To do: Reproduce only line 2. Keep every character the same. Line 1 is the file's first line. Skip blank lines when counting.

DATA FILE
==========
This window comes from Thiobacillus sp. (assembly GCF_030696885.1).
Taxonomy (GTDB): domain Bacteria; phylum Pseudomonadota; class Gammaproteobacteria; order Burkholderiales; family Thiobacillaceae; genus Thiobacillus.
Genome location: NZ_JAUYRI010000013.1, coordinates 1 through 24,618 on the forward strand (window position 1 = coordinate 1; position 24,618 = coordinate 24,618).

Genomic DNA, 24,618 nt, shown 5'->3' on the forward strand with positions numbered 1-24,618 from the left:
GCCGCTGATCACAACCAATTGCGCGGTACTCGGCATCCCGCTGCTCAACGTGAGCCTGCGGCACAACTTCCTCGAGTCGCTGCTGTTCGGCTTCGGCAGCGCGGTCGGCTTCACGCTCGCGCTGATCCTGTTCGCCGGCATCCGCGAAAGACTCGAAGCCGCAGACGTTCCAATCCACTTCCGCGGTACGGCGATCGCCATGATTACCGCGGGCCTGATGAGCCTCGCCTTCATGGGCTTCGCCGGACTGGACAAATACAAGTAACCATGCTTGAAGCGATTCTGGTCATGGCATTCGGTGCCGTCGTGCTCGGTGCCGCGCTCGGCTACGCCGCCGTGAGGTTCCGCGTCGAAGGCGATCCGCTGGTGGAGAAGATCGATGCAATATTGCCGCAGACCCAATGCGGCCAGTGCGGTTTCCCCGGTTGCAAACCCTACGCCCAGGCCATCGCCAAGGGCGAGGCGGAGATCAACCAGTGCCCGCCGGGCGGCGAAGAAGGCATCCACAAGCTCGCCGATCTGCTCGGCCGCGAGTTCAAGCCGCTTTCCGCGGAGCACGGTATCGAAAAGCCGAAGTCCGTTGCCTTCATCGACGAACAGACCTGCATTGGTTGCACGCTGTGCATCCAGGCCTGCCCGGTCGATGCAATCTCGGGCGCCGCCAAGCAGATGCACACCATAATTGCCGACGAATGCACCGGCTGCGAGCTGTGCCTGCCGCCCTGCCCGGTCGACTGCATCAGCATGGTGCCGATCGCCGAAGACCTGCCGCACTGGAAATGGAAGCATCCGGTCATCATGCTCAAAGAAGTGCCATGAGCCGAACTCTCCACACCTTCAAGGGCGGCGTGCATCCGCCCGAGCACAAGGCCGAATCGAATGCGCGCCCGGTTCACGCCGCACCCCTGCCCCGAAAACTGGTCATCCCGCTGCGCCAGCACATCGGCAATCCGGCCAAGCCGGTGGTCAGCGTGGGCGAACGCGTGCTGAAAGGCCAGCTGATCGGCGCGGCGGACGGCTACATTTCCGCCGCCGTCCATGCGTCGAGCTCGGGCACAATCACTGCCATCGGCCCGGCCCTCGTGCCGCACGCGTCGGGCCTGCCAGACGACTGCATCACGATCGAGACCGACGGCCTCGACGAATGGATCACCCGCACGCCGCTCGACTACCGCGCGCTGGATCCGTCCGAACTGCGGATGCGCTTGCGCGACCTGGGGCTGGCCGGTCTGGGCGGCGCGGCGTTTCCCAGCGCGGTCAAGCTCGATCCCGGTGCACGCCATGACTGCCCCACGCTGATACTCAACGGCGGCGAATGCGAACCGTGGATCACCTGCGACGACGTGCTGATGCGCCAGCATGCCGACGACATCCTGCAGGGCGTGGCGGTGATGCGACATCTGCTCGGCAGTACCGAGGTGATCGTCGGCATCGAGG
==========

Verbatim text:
Taxonomy (GTDB): domain Bacteria; phylum Pseudomonadota; class Gammaproteobacteria; order Burkholderiales; family Thiobacillaceae; genus Thiobacillus.